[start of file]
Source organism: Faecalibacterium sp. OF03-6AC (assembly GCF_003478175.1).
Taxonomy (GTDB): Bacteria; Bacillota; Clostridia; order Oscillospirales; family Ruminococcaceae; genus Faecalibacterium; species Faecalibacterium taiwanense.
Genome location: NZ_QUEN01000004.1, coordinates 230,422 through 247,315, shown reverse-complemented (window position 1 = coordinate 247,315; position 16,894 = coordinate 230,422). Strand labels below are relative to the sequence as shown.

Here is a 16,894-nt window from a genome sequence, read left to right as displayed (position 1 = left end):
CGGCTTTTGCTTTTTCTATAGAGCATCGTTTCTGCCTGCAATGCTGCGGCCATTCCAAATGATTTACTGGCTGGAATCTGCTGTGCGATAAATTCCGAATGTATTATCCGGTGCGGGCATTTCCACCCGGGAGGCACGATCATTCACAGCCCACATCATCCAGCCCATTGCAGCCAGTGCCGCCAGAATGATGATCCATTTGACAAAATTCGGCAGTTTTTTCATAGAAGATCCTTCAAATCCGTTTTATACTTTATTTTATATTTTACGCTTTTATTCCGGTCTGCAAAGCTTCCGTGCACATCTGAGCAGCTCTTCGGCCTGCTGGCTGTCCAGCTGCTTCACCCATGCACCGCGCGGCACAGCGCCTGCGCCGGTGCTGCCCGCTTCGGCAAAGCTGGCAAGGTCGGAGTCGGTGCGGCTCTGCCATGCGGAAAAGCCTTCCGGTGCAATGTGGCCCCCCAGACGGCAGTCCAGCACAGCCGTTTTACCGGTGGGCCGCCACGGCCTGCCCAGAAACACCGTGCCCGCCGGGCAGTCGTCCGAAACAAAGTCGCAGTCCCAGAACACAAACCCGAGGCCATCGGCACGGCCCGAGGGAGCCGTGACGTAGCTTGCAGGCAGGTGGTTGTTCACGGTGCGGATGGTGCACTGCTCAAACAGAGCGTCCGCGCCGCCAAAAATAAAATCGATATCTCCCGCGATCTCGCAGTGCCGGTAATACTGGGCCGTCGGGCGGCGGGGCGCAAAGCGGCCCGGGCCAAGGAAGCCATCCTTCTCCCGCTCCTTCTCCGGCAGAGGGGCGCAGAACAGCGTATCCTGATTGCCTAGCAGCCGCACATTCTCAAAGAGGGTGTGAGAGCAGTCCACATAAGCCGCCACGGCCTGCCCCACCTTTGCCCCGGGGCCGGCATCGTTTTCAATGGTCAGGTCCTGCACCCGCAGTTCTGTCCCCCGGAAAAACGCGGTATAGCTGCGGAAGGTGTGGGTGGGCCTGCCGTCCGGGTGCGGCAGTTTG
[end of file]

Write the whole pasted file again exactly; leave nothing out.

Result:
Source organism: Faecalibacterium sp. OF03-6AC (assembly GCF_003478175.1).
Taxonomy (GTDB): Bacteria; Bacillota; Clostridia; order Oscillospirales; family Ruminococcaceae; genus Faecalibacterium; species Faecalibacterium taiwanense.
Genome location: NZ_QUEN01000004.1, coordinates 230,422 through 247,315, shown reverse-complemented (window position 1 = coordinate 247,315; position 16,894 = coordinate 230,422). Strand labels below are relative to the sequence as shown.

Here is a 16,894-nt window from a genome sequence, read left to right as displayed (position 1 = left end):
CGGCTTTTGCTTTTTCTATAGAGCATCGTTTCTGCCTGCAATGCTGCGGCCATTCCAAATGATTTACTGGCTGGAATCTGCTGTGCGATAAATTCCGAATGTATTATCCGGTGCGGGCATTTCCACCCGGGAGGCACGATCATTCACAGCCCACATCATCCAGCCCATTGCAGCCAGTGCCGCCAGAATGATGATCCATTTGACAAAATTCGGCAGTTTTTTCATAGAAGATCCTTCAAATCCGTTTTATACTTTATTTTATATTTTACGCTTTTATTCCGGTCTGCAAAGCTTCCGTGCACATCTGAGCAGCTCTTCGGCCTGCTGGCTGTCCAGCTGCTTCACCCATGCACCGCGCGGCACAGCGCCTGCGCCGGTGCTGCCCGCTTCGGCAAAGCTGGCAAGGTCGGAGTCGGTGCGGCTCTGCCATGCGGAAAAGCCTTCCGGTGCAATGTGGCCCCCCAGACGGCAGTCCAGCACAGCCGTTTTACCGGTGGGCCGCCACGGCCTGCCCAGAAACACCGTGCCCGCCGGGCAGTCGTCCGAAACAAAGTCGCAGTCCCAGAACACAAACCCGAGGCCATCGGCACGGCCCGAGGGAGCCGTGACGTAGCTTGCAGGCAGGTGGTTGTTCACGGTGCGGATGGTGCACTGCTCAAACAGAGCGTCCGCGCCGCCAAAAATAAAATCGATATCTCCCGCGATCTCGCAGTGCCGGTAATACTGGGCCGTCGGGCGGCGGGGCGCAAAGCGGCCCGGGCCAAGGAAGCCATCCTTCTCCCGCTCCTTCTCCGGCAGAGGGGCGCAGAACAGCGTATCCTGATTGCCTAGCAGCCGCACATTCTCAAAGAGGGTGTGAGAGCAGTCCACATAAGCCGCCACGGCCTGCCCCACCTTTGCCCCGGGGCCGGCATCGTTTTCAATGGTCAGGTCCTGCACCCGCAGTTCTGTCCCCCGGAAAAACGCGGTATAGCTGCGGAAGGTGTGGGTGGGCCTGCCGTCCGGGTGCGGCAGTTTG